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How Many Animals Will Die in This Year’s Gadhimai Festival in Nepal?

Butchers ready to sacrifice water buffaloes at the Gadhimai festival in Nepal (C) Diwakar Bhandari

Butchers ready to sacrifice water buffaloes at the Gadhimai festival in Nepal (C) Diwakar Bhandari, used with permission.

Nepal is set to host one of the world's largest religious slaughter of animals after the Eid-ul-Azha festival for the Muslims. Gadhimai festival, celebrated once every five years, will welcome hundreds of thousands of pilgrims to the Bara district. The festival, which commenced this week, is observed for a month. The animal sacrifices are scheduled for next week, on November 28 and November 29.

Despite a rising chorus of voices against the festival's treatment of animals, the organising committee has decided to go ahead as planned.

At the festival, participates sacrifice nearly 500,000 animals over the course of two days. With approximately 70 percent of the animals coming from India, India’s Supreme Court has issued a notice to stop the illegal transport of animals into Nepal.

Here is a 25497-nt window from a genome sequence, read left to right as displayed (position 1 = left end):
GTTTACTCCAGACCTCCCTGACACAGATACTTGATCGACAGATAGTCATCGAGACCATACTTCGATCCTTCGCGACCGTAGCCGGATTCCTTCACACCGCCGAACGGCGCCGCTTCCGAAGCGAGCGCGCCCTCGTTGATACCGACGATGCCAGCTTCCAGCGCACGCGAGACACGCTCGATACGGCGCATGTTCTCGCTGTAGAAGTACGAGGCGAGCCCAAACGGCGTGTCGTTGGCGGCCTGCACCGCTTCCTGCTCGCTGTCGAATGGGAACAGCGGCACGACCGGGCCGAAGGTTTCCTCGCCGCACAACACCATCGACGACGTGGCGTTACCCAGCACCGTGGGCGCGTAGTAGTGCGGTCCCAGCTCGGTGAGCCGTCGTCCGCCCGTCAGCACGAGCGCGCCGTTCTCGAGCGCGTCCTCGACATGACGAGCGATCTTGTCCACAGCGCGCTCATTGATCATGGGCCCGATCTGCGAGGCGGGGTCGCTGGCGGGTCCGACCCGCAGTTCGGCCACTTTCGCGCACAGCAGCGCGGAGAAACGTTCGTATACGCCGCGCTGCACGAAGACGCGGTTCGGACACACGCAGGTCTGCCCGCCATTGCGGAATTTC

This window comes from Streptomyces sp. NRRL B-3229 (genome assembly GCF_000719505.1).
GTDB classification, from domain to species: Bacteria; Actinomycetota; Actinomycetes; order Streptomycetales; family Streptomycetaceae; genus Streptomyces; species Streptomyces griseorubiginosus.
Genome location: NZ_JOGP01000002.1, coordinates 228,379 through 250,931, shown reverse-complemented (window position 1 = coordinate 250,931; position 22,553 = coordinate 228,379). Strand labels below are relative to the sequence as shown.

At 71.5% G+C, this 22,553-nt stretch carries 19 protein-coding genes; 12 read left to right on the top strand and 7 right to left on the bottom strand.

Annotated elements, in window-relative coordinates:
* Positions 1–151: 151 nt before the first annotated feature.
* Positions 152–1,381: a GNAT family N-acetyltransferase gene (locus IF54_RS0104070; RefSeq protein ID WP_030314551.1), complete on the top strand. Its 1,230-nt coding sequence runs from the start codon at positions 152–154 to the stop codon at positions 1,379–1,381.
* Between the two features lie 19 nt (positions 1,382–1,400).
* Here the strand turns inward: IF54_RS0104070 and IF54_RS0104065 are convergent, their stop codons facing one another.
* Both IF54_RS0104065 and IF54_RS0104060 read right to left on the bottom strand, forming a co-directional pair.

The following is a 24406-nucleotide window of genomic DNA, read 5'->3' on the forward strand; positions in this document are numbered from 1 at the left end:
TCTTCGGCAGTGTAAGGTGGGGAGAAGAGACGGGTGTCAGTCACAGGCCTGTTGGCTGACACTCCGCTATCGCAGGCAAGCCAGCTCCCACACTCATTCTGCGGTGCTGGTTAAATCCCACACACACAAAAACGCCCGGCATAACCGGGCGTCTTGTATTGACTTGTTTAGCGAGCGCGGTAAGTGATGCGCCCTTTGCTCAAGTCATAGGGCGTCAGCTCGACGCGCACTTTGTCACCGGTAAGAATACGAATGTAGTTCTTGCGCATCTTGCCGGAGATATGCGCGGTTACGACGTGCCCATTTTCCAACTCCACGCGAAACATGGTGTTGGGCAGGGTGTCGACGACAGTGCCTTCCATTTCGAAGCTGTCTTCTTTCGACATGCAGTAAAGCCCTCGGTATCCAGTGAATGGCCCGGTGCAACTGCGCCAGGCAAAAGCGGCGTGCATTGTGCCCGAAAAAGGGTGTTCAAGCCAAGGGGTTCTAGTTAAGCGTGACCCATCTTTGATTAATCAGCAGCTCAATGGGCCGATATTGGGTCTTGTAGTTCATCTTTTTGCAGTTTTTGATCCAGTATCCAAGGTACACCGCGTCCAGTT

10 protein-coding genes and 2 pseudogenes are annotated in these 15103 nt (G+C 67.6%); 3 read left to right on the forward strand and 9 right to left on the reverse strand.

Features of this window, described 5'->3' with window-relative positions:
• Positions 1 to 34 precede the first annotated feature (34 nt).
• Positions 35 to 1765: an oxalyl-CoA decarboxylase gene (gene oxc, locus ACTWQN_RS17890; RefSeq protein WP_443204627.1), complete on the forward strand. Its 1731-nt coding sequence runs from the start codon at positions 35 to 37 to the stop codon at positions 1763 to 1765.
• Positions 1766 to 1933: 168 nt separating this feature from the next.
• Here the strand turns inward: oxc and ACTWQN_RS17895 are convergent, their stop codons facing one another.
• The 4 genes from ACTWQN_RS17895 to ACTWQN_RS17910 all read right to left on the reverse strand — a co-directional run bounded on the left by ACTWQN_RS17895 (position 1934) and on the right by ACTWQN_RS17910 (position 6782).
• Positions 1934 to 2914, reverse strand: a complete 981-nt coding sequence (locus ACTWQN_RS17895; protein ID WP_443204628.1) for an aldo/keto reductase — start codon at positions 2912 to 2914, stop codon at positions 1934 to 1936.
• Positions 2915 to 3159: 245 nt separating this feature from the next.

Animal rights activists of Animal Equality protested at Brandenburg Gate against the world's biggest animal sacrifice in Gadhimai in Nepal, with blood on the hands and signs with sacrificed animals. Image by Florian Boillot . Copyright Demotix (28/10/2014)

Animal rights activists of Animal Equality protested at Brandenburg Gate against the world's biggest animal sacrifice in Gadhimai in Nepal, with blood on the hands and signs with sacrificed animals. Image by Florian Boillot. Copyright Demotix (28/10/2014)

Joanna Lumley, who advocates for Gurkhas‘ civil rights, urged officials to ban the animal sacrifices at the Gadhimai festival. Lumley is the ambassador of the British organisation Compassion in World Farming (CIWF), which promotes animal welfare. Animal Welfare Network Nepal, another similar organisation, and CIWF are currently sponsoring a joint online petition against the festival.